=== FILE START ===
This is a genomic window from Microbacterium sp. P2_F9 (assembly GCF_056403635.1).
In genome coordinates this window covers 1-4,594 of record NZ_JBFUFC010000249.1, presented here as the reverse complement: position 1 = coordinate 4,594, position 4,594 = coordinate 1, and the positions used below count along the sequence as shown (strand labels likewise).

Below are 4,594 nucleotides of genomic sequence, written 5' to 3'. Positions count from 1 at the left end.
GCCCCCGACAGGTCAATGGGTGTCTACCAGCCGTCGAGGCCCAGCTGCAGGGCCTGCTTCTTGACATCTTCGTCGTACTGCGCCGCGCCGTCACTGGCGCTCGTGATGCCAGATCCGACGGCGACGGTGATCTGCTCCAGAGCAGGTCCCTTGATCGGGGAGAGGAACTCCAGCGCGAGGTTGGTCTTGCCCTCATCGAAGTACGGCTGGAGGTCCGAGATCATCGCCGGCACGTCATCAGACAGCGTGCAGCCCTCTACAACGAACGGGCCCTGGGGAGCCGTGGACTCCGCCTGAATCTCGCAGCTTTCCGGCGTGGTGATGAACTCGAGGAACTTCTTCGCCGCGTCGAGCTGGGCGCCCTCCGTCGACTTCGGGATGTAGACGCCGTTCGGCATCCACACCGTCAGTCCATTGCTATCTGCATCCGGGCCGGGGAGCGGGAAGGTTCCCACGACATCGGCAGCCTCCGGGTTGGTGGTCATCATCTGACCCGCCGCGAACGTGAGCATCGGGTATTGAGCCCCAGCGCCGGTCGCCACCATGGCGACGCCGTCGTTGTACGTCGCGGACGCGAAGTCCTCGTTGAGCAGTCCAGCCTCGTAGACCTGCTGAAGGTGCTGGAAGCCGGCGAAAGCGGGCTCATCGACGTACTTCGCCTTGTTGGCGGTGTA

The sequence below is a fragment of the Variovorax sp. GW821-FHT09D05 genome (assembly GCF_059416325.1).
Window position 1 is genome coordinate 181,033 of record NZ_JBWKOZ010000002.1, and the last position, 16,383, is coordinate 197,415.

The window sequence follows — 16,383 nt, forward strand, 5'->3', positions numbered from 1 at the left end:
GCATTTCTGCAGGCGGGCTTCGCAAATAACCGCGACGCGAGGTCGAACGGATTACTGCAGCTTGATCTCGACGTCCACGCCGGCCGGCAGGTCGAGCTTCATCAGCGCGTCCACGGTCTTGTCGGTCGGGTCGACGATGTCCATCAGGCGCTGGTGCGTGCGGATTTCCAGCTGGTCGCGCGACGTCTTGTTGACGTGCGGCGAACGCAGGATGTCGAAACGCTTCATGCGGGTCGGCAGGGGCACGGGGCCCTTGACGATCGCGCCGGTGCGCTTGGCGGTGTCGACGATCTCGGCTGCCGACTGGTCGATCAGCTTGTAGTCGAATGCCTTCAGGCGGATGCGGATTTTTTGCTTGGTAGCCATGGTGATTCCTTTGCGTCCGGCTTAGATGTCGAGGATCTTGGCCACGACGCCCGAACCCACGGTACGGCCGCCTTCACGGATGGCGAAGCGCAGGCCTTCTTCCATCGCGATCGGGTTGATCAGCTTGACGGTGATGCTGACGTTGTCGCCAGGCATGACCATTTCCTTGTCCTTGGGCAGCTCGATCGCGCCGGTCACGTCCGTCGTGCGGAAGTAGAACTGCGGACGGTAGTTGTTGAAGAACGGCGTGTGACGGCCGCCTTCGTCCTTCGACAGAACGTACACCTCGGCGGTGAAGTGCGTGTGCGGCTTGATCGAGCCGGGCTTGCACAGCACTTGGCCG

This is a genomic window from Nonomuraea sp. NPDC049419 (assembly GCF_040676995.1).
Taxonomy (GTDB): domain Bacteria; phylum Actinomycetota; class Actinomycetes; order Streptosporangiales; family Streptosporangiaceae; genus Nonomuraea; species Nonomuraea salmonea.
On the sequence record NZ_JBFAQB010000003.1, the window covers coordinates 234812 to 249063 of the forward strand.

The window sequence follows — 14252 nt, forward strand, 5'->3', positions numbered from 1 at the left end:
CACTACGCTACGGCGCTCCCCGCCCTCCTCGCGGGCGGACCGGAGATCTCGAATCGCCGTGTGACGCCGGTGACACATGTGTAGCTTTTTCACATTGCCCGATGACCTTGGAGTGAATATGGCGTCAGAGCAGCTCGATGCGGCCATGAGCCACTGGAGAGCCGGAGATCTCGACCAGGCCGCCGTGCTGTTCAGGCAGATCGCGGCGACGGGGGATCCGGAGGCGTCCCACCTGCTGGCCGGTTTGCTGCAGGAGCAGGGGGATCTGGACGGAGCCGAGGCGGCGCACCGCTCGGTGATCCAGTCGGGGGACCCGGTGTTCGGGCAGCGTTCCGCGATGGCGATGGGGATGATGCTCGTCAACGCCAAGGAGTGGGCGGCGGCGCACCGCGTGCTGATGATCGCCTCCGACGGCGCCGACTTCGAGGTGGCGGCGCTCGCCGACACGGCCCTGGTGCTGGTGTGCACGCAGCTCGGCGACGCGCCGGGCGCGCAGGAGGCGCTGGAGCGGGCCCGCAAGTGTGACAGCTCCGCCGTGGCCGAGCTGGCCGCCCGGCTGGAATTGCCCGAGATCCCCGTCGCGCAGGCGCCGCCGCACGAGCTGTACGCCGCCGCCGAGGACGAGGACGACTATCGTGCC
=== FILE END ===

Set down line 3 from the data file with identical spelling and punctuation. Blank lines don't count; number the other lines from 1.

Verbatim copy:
Below are 4,594 nucleotides of genomic sequence, written 5' to 3'. Positions count from 1 at the left end.